I exported the Mathematica file as a .wrl to Cinema4D. Once there, I extruded the surface (again 2mm thick), then had to spend a significant amount of time repairing the mesh. To do this, I used the Optimize function, and also went around the surface repairing the mesh by hand (removing points, lines and faces, then using the Fill Polygon Hole tool to repair the gaps). I made two copies of the model, one with equations and one without. (I also built the equations in Cinema4D and extruded them. I then removed them from the surface using the Boole tool.) I 3D printed the resulting models on the FormLabs Form 1+ printer in clear and grey resin. The surfaces printed very well, though there were a fair number of supports to remove.

hyp-paraboloid-roundThese models can be found on Thingiverse here.

Crocheted Hyperbolic Planes

IMG_4718 Two posts ago, I described my wonderful visit to the Double Helix STEAM school in Athens GA. My goal was to explore hyperbolic planes with the students. They can be hard to understand and visualize, so I thought I’d write another post with some further musings.

Take a piece of paper, and place the it on a flat surface like a table (or wall or board, or something). Notice that each point on the paper is above exactly one point on the table. Now take a ball (or something round – like the top of your head). Try do do the same thing with the paper. What do you notice? 

You will notice that the paper needs to be creased in order for it lie smoothly against the ball. If you want to have exactly one point on the paper above one point on the ball, then you will need to remove some paper. The crocheted hyperbolic plane shown above is the exact opposite. There is “too much” plane for the paper. In order to have exactly one point on the paper above one point on the hyperbolic plane, then more paper needs to be added.

It is this idea of removing and adding paper that allows us to construct  paper models which approximate spheres and hyperbolic planes. The plane can be thought of as being tiled by hexagons, like a honeycomb. Now, replace one of the hexagons with a pentagon. If you keep doing this in the right way, you’ll end up with a soccer ball shown on the left below. There, each pentagon is surrounded by hexagons. Since hexagons have been “removed” (in comparison with the planar honeycomb), the surface curves inwards and around creating a spherical shape. If, on the other hand, you replace a pentagon with a heptagon (7-sides) and surround it by hexagons, then “extra” hexagons have been added.  The surface will open up and will approximate a hyperbolic plane, as shown below on the right.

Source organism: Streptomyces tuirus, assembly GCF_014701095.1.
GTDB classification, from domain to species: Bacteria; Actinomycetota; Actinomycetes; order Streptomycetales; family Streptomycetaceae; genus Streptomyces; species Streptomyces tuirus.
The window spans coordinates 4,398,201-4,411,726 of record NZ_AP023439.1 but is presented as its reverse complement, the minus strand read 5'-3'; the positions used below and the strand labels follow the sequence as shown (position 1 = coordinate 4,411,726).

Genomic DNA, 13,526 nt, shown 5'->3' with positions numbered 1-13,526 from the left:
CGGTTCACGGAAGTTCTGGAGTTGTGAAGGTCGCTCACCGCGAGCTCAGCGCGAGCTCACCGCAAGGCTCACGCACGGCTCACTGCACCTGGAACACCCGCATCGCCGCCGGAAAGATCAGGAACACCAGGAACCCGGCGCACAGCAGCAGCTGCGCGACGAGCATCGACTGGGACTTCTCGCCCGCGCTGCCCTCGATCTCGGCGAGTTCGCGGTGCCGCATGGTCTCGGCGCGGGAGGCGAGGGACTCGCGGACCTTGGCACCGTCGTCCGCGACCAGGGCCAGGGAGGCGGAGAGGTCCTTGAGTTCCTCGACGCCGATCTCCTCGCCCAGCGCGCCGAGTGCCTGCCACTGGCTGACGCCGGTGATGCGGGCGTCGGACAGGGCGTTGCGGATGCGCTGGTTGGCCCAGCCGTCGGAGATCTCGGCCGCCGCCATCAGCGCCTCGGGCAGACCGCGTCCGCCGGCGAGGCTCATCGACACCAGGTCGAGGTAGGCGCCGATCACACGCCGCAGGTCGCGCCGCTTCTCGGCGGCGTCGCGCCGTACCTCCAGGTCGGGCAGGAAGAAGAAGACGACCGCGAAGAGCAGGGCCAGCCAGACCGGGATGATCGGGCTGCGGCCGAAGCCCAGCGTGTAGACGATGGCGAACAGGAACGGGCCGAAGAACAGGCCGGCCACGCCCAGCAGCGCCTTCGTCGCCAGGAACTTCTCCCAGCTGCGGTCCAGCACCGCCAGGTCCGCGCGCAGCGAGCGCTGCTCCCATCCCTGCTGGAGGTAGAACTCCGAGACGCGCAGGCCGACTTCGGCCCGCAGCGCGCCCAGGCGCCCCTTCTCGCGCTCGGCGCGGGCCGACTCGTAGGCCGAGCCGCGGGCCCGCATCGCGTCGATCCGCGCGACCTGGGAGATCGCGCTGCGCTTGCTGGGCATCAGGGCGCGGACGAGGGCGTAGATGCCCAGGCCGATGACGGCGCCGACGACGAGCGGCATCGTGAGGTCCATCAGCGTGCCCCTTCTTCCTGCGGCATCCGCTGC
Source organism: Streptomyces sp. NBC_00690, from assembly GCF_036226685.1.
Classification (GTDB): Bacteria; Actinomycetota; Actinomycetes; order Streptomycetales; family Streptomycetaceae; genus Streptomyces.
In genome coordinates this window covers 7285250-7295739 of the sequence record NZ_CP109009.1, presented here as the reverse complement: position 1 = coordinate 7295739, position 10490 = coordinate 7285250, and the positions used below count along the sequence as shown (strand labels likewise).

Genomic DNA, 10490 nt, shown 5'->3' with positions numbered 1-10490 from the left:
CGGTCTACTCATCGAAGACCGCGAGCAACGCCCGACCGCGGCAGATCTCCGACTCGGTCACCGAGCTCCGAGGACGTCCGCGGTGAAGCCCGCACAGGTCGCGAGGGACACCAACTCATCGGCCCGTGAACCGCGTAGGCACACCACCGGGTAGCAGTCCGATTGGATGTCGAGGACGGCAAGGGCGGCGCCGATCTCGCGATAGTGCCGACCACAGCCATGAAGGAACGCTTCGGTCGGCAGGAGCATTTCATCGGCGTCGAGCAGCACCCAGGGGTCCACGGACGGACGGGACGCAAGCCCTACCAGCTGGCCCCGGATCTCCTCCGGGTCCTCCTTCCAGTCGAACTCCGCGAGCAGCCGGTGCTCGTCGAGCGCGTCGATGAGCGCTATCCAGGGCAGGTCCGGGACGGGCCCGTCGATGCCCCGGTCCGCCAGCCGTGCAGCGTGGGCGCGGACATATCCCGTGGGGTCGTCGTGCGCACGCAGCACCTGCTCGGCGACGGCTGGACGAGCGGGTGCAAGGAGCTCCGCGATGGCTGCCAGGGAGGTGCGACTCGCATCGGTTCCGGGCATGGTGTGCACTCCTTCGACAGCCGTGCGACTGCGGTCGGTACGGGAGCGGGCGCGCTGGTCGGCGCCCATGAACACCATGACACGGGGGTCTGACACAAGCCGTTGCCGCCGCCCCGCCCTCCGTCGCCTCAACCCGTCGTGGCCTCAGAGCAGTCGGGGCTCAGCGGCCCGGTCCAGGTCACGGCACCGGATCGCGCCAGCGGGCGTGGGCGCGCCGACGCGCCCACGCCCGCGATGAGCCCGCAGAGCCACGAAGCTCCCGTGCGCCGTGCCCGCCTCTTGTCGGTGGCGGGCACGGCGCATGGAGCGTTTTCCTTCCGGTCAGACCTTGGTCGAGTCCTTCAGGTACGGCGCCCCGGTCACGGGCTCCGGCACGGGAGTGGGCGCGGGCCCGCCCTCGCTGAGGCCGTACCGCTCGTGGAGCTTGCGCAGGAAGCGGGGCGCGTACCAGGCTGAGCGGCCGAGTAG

313px-Soccerball.svg    soccerball

The mathematical notion of intrinsic curvature is what lies behind these shapes. Spheres have positive curvature, planes are flat (zero curvature), and hyperbolic planes have negative curvature.  Many people have written wonderful explanations of these ideas. I’d like to just focus on just one consequence. At the end of this post I’ve included a list of resources where you can read more.

Let’s start by thinking about flat surfaces and traditional Euclidean geometry which we all learned (and forgot!) in school. There we learned that the angle sum of the interior angles of a triangle is \(180^\circ\). That is \(\angle A+ \angle B + \angle C=180^\circ\), as shown on the right in the figure below. In order to understand what happens on other surfaces, we need to understand triangles. These are geometric figures where three points, the vertices, have been joined by three straight-lines or geodesics.

TrianglesOn the sphere, it turns out that “straight lines”, or geodesic lines, are sub-arcs of great circles. These are circles formed by the intersection of the sphere with a plane through the center of the sphere. For example, if we think of the earth as a sphere, then the equator and lines of longitudes are all examples of geodesic lines. However the other lines of latitude are not geodesic lines, since they are the intersection of the sphere/earth with planes that do not go through the center of the sphere. In the figure above, you can see a spherical triangle with one side part-way around the equator and the other two from the north pole to the equator. Angles \(\angle A\) and \(\angle C\) are both \(90^\circ\), and \(\angle B\) is also \(90^\circ\). This means that \(\angle A + \angle B + \angle C = 270^\circ>180^\circ\)! Indeed, for any spherical triangle the sum of the interior angles is bigger than \(180^\circ\), that is \(\angle A + \angle B + \angle C >180^\circ\).

Can you see that the red spherical triangle bounds two areas? (One smaller obvious one, and the larger one on the rest of the sphere.) Can you work out what is the largest possible sum of interior angles of a spherical triangle? It turns out that small spherical triangles approximate planar triangles, so their interior angle sum is close to, but still greater than \(180^\circ\).

IMG_4723What about hyperbolic triangles? Turns out you can create them on a  crochet model by sewing straight lines for the triangle sides, as shown on the left.  Hyperbolic triangles are “skinny”; the sum of the interior angles is less than \(180^\circ\). In the triangle shown below, you can clearly see the interior angles are small and their sum is much less than \(180^\circ\). As in the spherical case, small hyperbolic triangles are approximately planar; here the interior angle sum is close to, but still smaller than \(180^\circ\). Amazingly, the area of hyperbolic triangles whose vertices approach infinity is finite. The proof of this result can be found in any undergraduate textbook on hyperbolic geometry.